Once all MiddleboxKeyMaterial messages have been received, the client, server, and middleboxes have the encryption contexts necessary to transmit application data. First, however, validation of a successful handshake must be performed. This is accomplished by the ChangeCipherSpec message to indicate the newly negotiated encryption contexts should now be used and the transmission of a Finished message including a MAC of all handshake messages using endpoint_MAC_key. If the client or server fail to validate the Finished message, then the client and server must not have observed the same sequence of handshake messages. This is a fatal error.

         CLIENT               MIDDLEBOX 1         MIDDLEBOX 2               SERVER

      ClientHello -----------------x-------------------x---------------------->

           <-----------------------x-------------------x-------------- ServerHelloDone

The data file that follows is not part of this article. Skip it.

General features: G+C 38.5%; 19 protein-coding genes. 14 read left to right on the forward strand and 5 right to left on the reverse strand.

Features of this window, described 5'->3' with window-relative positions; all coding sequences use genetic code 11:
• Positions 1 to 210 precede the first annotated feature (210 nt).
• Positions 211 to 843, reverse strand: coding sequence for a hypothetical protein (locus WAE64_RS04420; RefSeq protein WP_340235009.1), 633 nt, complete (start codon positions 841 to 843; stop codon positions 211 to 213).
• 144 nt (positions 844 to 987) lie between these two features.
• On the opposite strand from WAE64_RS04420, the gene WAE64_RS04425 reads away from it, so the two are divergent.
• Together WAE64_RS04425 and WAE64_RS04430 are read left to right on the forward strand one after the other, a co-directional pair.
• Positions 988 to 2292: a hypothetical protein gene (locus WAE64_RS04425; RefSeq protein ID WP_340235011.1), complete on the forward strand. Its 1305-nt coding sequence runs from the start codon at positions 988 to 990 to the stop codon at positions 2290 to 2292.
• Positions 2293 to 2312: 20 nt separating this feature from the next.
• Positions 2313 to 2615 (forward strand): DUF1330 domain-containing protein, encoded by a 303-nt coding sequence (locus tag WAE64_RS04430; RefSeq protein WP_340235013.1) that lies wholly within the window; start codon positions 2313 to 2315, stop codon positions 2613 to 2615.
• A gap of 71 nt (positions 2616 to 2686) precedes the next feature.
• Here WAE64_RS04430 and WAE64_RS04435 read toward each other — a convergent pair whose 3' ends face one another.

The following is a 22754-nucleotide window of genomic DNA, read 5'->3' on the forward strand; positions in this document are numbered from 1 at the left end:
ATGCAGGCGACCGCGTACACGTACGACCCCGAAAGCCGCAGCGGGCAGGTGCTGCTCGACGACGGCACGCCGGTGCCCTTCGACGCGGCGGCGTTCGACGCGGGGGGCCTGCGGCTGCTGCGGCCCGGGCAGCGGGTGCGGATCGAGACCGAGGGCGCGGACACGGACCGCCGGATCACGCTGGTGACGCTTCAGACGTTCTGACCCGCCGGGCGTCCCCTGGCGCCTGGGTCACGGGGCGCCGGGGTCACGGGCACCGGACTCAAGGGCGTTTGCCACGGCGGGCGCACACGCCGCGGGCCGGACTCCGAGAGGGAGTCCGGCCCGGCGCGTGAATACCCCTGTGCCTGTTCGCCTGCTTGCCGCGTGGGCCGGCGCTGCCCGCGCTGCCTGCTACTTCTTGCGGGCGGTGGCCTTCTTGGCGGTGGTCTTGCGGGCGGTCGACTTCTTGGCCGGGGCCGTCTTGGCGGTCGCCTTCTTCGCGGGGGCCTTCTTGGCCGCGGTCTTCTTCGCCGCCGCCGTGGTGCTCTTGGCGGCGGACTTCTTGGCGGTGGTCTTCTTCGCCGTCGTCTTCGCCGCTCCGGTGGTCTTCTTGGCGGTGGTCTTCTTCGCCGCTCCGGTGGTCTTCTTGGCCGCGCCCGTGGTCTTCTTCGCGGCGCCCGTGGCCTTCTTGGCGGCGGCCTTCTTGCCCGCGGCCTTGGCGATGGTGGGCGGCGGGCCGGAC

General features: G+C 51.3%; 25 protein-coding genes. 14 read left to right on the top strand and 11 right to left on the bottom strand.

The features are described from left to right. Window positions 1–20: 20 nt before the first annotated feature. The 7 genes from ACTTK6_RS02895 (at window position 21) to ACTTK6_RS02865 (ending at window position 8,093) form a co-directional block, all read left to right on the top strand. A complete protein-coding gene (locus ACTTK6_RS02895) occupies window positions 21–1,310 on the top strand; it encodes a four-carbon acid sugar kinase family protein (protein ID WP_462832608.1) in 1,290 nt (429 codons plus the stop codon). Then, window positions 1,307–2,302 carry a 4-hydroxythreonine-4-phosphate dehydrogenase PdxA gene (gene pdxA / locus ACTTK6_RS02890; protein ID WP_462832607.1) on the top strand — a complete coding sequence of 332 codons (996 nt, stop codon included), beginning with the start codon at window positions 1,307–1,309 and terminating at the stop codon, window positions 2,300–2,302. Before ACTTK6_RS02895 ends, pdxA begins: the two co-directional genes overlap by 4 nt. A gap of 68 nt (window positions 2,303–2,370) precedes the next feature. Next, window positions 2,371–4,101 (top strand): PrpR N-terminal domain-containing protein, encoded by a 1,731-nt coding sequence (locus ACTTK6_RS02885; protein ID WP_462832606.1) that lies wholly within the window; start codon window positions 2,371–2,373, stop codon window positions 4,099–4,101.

< - - - - - - - - - - - o - - - - -  ServerHelloDone - - - - - - - >

           < - - - - - - -  ServerHelloDone  - - - - - o - - - - - - - - - - ->

   ClientKeyExchange --------------x-------------------x---------------------->
MiddleboxKeyMaterial[M1] ----------x-------------------o---------------------->
MiddleboxKeyMaterial[M2] ----------o-------------------x---------------------->
MiddleboxKeyMaterial[S] -----------o-------------------o---------------------->
       Finished -------------------x-------------------x---------------------->

           <-----------------------x-------------------o---------- MiddleboxKeyMaterial[M1]